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An Introduction to AMDPs for Integrated Planning

by Charles Soper, Senior Education Consultant, SAP

April 6, 2016

Learn how to use standard planning functions that come with SAP Business Warehouse (SAP BW) Integrated Planning to implement your own custom planning functions and program them to call SAP HANA-stored procedures. Learn how to set up an ABAP Managed Database Procedure and why this approach provides the best performance boost.

SAP Business Warehouse (SAP BW) Integrated Planning comes delivered with a variety of standard planning functions such as copy, delete, and distribution, for example, which are used in straightforward scenarios. However, when a company needs to perform a more complex planning calculation, it can implement its own custom planning functions and program them to call SAP HANA-stored procedures for the best performance. For example, a company may want to perform an allocation or a rolling forecast, both of which involve high data volumes and complex algorithms. Learn why this approach provides the best performance boost for these kinds of calculations and how to set it up.

In this article, I show how to set up the test table in SAP HANA and test your SQL script in the SAP HANA studio SQL console. In addition, I show how to use program RSPLS_SQL_SCRIPT_TOOL to help develop the ABAP code in the custom ABAP class. Finally, I show you how to link the class to a function type, create a corresponding planning function, and test it in SAP BusinessObjects Analysis, edition for Microsoft Office.

ABAP Managed Database Procedures (AMDPs) are used to execute calculations in the SAP HANA calculation engine. AMDPs are created as ABAP classes that execute SAP HANA-stored procedures. On traditional databases, companies would use function modules to do this, but in the SAP HANA database function modules are processed by the application server, not the SAP HANA database; therefore, AMPDs are now the most efficient solution in most cases.

Before I go into the details of how to develop an AMDP, let’s first discuss the business scenario and positioning of AMDPs.

Business Scenario and Positioning

Although quite a few planning calculations can be executed via standard planning functions, frequently companies have calculations that are complex in nature that either involve mass quantities of data or that cannot be performed by standard functions. They therefore require a customized solution. For example, to perform a planning calculation it may be necessary to use a subroutine, use a temporary table to solve a rounding issue, or read data that has not yet been committed to the database. When SAP BW is on a traditional database you would use function modules (an ABAP solution for complex logic), but with SAP BW on SAP HANA, AMDPs are the best solution since they are faster than function modules.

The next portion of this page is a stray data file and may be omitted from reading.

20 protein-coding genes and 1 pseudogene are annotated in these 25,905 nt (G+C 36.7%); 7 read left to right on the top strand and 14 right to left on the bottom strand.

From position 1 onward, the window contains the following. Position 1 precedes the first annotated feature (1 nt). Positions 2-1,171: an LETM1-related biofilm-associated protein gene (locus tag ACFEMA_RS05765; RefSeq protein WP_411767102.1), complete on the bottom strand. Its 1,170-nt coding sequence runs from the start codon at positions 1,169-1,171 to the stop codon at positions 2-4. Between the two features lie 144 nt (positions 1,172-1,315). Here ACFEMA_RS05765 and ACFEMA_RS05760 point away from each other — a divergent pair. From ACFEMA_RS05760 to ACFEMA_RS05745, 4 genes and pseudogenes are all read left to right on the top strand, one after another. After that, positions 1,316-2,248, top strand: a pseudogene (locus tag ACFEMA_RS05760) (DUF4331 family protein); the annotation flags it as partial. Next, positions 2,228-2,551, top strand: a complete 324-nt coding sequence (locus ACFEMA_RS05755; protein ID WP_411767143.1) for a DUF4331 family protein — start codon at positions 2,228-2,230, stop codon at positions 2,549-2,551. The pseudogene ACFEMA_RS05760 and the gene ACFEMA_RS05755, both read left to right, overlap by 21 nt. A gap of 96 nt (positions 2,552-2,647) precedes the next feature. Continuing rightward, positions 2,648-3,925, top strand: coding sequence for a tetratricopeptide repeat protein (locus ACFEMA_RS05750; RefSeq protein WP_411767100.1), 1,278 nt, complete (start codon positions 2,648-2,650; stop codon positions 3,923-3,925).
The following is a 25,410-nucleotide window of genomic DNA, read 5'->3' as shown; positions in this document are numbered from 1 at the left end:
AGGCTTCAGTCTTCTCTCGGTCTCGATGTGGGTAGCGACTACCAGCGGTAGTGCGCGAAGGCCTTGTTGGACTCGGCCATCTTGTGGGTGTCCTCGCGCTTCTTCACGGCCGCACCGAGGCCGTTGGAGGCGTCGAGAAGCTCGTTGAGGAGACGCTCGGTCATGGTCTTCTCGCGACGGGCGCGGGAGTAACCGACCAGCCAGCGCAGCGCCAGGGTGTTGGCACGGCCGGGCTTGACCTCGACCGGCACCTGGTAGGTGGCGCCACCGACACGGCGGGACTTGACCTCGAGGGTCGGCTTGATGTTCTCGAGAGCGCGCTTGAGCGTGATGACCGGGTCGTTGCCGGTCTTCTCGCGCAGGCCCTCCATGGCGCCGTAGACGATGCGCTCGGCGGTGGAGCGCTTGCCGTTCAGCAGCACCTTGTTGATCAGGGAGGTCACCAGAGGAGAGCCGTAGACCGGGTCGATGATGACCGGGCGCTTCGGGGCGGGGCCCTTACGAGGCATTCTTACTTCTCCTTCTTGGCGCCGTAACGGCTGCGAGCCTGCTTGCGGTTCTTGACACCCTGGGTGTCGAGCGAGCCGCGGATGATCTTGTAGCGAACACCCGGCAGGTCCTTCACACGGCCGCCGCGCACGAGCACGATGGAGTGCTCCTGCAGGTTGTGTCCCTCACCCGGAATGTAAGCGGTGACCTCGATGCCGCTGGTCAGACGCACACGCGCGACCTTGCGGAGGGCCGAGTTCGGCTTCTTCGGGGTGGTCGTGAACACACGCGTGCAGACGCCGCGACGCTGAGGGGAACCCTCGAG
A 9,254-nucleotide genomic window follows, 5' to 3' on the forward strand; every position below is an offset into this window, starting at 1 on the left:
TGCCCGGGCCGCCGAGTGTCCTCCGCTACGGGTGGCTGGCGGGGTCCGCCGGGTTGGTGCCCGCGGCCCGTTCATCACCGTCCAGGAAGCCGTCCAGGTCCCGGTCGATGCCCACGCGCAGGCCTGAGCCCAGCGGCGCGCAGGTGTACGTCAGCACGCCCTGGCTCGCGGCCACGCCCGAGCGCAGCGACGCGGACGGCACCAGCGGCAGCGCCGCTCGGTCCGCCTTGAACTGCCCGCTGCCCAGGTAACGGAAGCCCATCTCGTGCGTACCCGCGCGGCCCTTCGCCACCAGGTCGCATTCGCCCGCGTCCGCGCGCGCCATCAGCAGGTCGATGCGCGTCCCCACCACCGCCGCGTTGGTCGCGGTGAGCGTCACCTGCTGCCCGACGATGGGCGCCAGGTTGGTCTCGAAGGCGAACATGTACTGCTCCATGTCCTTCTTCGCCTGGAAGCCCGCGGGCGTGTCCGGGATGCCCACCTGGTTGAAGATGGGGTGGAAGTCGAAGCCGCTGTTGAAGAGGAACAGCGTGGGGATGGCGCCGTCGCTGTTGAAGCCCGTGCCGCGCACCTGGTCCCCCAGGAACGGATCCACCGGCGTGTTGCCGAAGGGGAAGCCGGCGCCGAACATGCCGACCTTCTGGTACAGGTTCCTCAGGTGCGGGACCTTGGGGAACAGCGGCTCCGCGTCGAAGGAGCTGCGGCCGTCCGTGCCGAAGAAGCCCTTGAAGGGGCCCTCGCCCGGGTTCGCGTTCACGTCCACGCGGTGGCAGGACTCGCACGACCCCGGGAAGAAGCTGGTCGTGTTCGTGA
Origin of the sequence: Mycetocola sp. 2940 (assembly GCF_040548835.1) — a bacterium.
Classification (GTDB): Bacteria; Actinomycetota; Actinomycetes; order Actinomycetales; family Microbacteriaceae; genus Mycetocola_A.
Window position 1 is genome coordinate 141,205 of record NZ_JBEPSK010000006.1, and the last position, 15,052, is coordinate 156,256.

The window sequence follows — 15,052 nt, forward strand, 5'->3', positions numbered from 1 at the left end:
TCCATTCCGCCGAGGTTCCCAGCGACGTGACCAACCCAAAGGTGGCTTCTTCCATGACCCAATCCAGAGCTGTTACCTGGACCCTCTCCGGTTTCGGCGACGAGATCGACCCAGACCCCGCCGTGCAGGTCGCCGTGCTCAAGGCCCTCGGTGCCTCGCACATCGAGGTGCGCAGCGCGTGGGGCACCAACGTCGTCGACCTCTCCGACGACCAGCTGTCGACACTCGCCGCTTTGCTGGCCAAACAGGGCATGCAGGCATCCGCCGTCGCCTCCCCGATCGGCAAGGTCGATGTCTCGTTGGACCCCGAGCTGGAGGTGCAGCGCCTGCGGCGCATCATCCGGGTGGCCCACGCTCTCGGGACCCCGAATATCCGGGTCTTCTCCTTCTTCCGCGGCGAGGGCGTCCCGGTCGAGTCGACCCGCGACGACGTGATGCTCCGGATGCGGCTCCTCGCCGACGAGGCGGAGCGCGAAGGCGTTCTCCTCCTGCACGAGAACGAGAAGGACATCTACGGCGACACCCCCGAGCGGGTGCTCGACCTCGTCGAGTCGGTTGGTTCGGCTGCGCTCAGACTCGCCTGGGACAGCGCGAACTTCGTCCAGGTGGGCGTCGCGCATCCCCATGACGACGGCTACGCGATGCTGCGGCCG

(Note: Even with SAP BW on SAP HANA it is still possible to use function modules; however, the processing would occur on the application layer, not the database layer. This is fine when the calculation is not run frequently or has lower data volumes, but in most scenarios, AMDPs are a better solution.)

In addition, SAP IP planning functions are all executed on the SAP HANA calculation engine for the most part thanks to the Planning Application Kit (PAK). The SAP HANA calculation engine essentially is the core of the CPU, which means that this is where the fastest processing takes place. PAK is the SAP solution that allows SAP Integrated Planning functions to run on the SAP HANA calculation engine. PAK is available for SAP Integrated Planning customers when SAP BW is run on SAP HANA.

To understand why using the SAP HANA calculation engine is so important, you need to know about the concept of pushing down code. Figure 1 shows how instructions can be sent down to the database where calculations can be performed, thereby avoiding a lot of data transfers between the application layer and database layer. In traditional applications, databases are used as a data-storage mechanism only and all the calculations occur in the application layer. In this model, lots of application execution time is spent in the application server processing data and then in passing it to the database.

Figure 1
Push down calculations to the database layer

With SAP HANA, the key to the best performance is to push as much of the logic execution down into the database as possible, thereby eliminating the exchange of data between the application and database layers and increasing the processing speed. The objective is to perform all the data-intensive logic in the database layer, including the execution of complex planning functions.

However, in some cases you might not want to push the data down. For example, let’s say you have some complex logic and it only takes 20 minutes to do the calculations. In this case, since it doesn’t take long and you may only run the calculation once a month, it’s not necessary to force the calculation down to the database.

So, in short, the business scenario involves a high volume of frequently run sets of complex logic to perform a calculation in order to meet a planning business requirement.

Now that I have discussed the business scenario and positioning, let’s take a look at the components.

A Review of the Necessary Components

Since you are working in several different user interfaces and dealing with a variety of components in SAP HANA, SAP BW, SAP BW Integrated Planning, and SAP BusinessObjects Analysis, edition for Microsoft Office, I’ve provided a diagram of the components to help keep it all straight, shown in Figure 2. I am assuming that you have experience with SAP BW, SAP HANA, and SAP IP, so here I focus on the key steps necessary to use AMDPs.

Figure 2